I was between posting about honey AND herbal teas. I mean, they both go hand in hand. But, I feel like there is so much goodness to talk about with just the teas themselves. Plus, I’m prepping for an upcoming cleanse so drinking tea helps start the detox process. More details to come on that, though!
My mom used to brew HUGE batches of sugared iced tea for my dad. The amount of sugar was outrageous. I really don’t know how it still could have tasted like tea. I used to take sips from his glass and initially, it was sugary sweet but then the tea added this bitter taste. *scrunch face* I decided I hated tea at about 8 years old.
I don’t think I tried any other kind of tea (besides that black Lipton tea my mom brewed) until AFTER college. I remember having my first cup of green tea with honey, and a little light bulb went off. I decided to try all kinds of tea at that point with different sweeteners to see which really fit me. I had read all of the benefits of green and white teas and began buying from the bulk section at my local grocers to find my favorites. It was a great way to try them out without breaking my budget. Then, I found that some teas didn’t even contain tea leaves! Other herbs could be added into the sachet to create meaningful mixes that could be used to soothe common ailments.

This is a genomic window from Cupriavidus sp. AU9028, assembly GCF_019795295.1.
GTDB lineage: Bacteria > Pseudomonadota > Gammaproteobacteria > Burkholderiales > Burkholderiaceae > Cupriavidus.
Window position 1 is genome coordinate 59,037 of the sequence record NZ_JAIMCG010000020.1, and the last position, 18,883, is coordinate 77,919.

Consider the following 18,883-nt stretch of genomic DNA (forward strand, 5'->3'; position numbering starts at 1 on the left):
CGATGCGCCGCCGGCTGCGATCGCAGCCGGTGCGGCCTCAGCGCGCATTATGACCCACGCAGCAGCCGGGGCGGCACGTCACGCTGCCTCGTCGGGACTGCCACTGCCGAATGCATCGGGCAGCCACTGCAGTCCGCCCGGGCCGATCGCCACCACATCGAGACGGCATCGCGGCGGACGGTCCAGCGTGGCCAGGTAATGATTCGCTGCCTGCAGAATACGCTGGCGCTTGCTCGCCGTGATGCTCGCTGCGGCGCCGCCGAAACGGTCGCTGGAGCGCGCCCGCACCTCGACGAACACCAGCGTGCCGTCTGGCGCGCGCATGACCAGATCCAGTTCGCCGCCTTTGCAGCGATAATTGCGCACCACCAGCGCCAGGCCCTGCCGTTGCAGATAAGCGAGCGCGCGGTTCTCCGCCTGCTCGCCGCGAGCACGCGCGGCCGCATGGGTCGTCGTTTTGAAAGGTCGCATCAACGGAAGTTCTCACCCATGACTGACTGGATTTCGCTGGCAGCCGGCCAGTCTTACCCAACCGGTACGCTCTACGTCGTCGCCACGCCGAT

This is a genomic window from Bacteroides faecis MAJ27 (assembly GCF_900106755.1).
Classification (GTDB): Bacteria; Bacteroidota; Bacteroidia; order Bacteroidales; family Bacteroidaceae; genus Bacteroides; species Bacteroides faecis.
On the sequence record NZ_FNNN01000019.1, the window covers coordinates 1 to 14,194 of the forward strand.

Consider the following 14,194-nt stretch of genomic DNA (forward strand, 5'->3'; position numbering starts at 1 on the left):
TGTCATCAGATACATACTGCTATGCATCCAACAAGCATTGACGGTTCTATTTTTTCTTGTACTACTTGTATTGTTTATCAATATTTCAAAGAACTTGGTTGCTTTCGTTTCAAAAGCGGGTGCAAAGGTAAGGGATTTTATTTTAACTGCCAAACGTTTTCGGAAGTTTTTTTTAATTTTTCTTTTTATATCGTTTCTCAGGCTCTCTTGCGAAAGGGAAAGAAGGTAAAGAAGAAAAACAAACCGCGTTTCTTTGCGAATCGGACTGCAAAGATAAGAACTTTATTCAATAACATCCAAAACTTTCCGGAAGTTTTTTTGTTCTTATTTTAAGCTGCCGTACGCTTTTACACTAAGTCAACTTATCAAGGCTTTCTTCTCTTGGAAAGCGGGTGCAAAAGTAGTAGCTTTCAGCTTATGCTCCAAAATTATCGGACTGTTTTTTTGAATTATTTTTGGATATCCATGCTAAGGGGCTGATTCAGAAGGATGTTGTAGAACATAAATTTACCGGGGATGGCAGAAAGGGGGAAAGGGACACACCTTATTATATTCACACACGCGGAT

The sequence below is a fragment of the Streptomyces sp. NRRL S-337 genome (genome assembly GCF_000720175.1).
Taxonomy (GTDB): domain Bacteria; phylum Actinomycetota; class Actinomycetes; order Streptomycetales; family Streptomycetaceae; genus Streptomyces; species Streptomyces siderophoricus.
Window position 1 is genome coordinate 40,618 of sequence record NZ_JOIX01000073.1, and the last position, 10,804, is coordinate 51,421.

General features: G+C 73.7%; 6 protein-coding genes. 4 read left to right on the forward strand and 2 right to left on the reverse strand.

A personal favorite: Honeybush Vanilla. Seriously, go order this from their website, http://alwayssummerherbs.com/
Why You Should Own This Shtuff:
Green tea benefits: **taken from Life Hack “Green tea has been used as a medicine for thousands of years, originating in China but widely used throughout Asia this beverage has a multitude of uses from lowering blood pressure to preventing cancer.
Here’s a list of some of its amazing benefits — benefits that you may not have been aware of. Some of these benefits are still being debated, so please do your own research if you want to use green tea for medicinal purposes.
- Weight Loss. Green tea increases the metabolism. The polyphenol found in green tea works to intensify levels of fat oxidation and the rate at which your body turns food into calories.
- Diabetes. Green tea apparently helps regulate glucose levels slowing the rise of blood sugar after eating. This can prevent high insulin spikes and resulting fat storage.
- Heart Disease. Scientists think, green tea works on the lining of blood vessels, helping keep them stay relaxed and better able to withstand changes in blood pressure. It may also protect against the formation of clots, which are the primary cause of heart attacks.
- Esophageal Cancer. It can reduce the risk of esophageal cancer, but it is also widely thought to kill cancer cells in general without damaging the healthy tissue around them.
- Cholesterol. Green tea reduces bad cholesterol in the blood and improves the ratio of good cholesterol to bad cholesterol.
- Alzheimer’s and Parkinson’s. It is said to delay the deterioration caused by Alzheimer’s and Parkinson’s. Studies carried out on mice showed that green tea protected brain cells from dying and restored damaged brain cells.